White agrees, noting the acquisition will enable up to a $5.2 billion investment in its operations – not only for fleet replacement but growth. While Bombardier was a strong owner, its core focus is manufacturing, not operations. With Directional, Flexjet gets a parent that is deeply involved in business aircraft operations, White adds. “It’s a great opportunity to take Flexjet to the next level.”

Directional initially plans to maintain the Flexjet brand alongside Flight Options and Sentient. When Directional first acquired Sentient, questions arose whether it would be folded into and augment Flight Options’ business. But Directional has maintained them as independent brands. White sees that trend continuing with Flexjet. The Flexjet team will remain intact. But she does not rule out potential collaborations. “There will always be opportunities for us to work together,” she says.

Ricci says Flexjet is “an extremely well-run, profitable business known for its exceptional focus on owner experience and operational excellence and is a perfect complement to our current portfolio.” He adds that the company will remain focused on Bombardier’s products, saying it complements its other brands.

Directional maintains that the combination of the Flexjet, Flight Options and Sentient Jet brands will provide a range of choices. Flexjet will remain the “premium brand” with the young fleet, while Flight Options will be the “value brand,” primarily offering shares in used aircraft, along with a fleet of Embraer Phenoms and Citation Xs.

“Today’s corporate aircraft traveler is reviewing many different travel options, each unique to certain travel requirements,” Ricci says. “It has been our intent to find the best brand in each segment which can complement the product offerings of the other companies.”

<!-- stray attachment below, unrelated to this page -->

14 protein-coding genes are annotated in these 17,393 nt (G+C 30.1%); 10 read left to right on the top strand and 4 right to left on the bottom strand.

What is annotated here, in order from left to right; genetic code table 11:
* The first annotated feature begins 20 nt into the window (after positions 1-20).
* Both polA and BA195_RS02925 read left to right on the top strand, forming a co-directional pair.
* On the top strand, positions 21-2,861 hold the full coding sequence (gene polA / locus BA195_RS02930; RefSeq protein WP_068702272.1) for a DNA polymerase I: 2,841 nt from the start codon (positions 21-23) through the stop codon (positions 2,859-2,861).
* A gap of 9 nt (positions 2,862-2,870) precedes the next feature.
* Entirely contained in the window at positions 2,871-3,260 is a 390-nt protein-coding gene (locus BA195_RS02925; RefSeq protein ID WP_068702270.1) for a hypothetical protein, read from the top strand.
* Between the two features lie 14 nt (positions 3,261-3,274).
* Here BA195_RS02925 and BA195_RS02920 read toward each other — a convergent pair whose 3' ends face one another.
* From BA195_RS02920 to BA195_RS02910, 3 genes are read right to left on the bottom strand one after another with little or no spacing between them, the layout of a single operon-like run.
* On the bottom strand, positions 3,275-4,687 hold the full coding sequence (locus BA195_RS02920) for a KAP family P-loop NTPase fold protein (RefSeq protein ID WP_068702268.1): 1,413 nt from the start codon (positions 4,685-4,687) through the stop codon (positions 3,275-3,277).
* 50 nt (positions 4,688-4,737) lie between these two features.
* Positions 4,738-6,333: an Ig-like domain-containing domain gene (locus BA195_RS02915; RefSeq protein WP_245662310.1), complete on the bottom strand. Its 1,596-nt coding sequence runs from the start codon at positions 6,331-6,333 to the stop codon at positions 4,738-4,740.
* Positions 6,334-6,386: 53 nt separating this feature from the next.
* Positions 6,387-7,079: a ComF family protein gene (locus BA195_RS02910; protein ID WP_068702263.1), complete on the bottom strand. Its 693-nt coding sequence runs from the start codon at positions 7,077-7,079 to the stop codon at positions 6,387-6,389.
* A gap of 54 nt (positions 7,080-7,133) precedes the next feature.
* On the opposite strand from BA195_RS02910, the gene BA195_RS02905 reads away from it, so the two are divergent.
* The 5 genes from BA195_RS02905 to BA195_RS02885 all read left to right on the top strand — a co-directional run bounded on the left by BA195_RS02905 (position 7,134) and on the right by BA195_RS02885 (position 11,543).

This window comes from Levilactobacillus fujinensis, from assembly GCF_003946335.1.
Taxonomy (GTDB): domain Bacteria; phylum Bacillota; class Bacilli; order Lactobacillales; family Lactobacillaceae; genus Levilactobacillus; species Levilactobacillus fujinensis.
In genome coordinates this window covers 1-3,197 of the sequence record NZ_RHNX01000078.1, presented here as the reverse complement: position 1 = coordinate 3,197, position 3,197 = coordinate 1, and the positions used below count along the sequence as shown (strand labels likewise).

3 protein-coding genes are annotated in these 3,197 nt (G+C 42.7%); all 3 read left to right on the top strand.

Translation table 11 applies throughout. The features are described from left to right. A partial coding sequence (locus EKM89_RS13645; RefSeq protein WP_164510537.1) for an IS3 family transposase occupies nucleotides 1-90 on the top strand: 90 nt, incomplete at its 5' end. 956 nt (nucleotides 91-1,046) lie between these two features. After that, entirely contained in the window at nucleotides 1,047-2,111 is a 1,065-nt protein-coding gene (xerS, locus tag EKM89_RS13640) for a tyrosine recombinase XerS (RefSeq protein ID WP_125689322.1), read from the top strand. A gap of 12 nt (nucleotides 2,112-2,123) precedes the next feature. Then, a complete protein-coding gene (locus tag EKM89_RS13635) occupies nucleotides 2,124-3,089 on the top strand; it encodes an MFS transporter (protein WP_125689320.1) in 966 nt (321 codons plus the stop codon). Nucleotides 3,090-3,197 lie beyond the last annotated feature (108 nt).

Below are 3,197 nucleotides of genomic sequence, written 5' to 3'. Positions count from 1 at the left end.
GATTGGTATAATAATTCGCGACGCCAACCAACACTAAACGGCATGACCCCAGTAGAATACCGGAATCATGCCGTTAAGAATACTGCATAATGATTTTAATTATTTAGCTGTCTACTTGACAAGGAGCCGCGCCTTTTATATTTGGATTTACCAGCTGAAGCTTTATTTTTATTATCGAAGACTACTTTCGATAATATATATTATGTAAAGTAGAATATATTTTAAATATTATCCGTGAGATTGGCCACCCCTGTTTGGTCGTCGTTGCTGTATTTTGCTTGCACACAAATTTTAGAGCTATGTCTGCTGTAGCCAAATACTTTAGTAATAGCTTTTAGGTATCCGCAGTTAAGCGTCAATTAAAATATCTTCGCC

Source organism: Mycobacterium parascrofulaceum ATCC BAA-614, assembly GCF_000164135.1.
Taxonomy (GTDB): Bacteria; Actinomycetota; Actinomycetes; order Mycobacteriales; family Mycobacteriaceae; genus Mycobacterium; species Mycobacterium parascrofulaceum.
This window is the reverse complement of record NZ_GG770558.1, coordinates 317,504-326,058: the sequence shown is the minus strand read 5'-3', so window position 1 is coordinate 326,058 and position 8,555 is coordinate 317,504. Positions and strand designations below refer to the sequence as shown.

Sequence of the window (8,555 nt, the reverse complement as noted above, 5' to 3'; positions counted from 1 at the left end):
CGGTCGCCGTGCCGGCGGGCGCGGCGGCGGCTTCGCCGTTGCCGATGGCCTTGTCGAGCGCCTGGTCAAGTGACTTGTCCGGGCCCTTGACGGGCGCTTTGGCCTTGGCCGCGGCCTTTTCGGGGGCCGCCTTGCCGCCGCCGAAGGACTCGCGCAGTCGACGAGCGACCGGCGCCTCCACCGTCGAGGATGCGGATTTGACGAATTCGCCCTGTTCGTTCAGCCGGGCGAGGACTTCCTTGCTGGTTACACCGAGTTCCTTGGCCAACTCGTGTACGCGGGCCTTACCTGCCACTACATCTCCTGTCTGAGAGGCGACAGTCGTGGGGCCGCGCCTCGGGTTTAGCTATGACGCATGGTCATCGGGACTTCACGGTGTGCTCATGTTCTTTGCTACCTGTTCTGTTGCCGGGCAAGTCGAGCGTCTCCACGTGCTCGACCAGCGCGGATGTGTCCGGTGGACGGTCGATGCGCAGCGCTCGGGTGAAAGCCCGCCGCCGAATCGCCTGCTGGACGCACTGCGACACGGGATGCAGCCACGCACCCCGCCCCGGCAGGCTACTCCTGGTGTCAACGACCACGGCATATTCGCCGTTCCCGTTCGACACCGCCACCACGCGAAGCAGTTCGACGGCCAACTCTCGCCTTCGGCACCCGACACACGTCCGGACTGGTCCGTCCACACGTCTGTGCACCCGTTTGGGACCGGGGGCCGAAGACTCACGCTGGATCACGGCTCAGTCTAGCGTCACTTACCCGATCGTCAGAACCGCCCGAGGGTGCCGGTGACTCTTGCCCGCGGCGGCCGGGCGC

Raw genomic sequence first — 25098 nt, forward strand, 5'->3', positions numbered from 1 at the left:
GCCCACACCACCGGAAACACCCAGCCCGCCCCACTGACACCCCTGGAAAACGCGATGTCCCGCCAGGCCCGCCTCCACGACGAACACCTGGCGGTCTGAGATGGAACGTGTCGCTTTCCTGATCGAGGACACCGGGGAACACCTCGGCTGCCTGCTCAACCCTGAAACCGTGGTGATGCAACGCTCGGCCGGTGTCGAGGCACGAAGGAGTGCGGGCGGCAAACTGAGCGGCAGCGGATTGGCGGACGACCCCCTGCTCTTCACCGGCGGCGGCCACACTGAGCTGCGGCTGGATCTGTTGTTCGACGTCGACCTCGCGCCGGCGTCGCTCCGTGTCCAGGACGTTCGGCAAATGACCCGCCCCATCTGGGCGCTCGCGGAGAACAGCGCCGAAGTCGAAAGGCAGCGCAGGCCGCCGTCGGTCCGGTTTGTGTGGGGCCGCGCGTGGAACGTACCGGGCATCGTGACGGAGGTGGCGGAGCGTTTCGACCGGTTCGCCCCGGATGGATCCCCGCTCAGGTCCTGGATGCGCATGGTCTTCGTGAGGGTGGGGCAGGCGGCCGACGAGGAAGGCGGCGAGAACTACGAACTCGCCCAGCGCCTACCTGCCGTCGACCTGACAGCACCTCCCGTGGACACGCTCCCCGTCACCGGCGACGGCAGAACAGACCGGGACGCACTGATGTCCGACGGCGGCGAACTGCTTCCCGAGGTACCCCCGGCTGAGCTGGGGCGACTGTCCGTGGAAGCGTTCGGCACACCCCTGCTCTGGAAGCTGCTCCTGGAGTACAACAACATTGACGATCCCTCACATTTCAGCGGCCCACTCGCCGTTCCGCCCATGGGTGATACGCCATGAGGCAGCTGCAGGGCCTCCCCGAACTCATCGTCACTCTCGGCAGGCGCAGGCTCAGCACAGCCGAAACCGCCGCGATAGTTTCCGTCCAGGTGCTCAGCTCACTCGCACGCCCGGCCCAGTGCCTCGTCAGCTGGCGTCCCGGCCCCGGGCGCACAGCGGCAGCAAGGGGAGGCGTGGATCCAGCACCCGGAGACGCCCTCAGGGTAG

The businesses combined account for more than $1.1 billion in revenues, operating more than 150 aircraft in excess of 200,000 flight hours per year serving more than 6,000 customers. Directional will have a dominant presence in the fractional market that follows only NetJets.

It also has a stronger presence with the recent demise of Avantair, which operated a fleet of more than 50 Piaggio Avantis, and last year’s decision by CitationAir to exit the fractional business. Those departures have benefited both the larger fractionals, as well as the smaller up-and-coming operations. Flexjet tailored step-up products designed just for Avantair and CitationAir customers, and Flight Options competed head-on in some of the segments.

For Directional though, the businesses are just one facet of the Cleveland-based investment firm’s stake in the business aviation market. Its portfolio also includes Nextant Aerospace, Constant Aviation, Everest Fuel Management, Sojourn Aviation, Spinnaker Air and API.

But Directional, which already has one of the largest portfolios in the market, is not through, saying: “With its commitment to investing in private aviation, Directional will continue to seek out additional businesses that can join its continually expanding portfolio.”

(Editor’s note: This story has been updated with additional information.)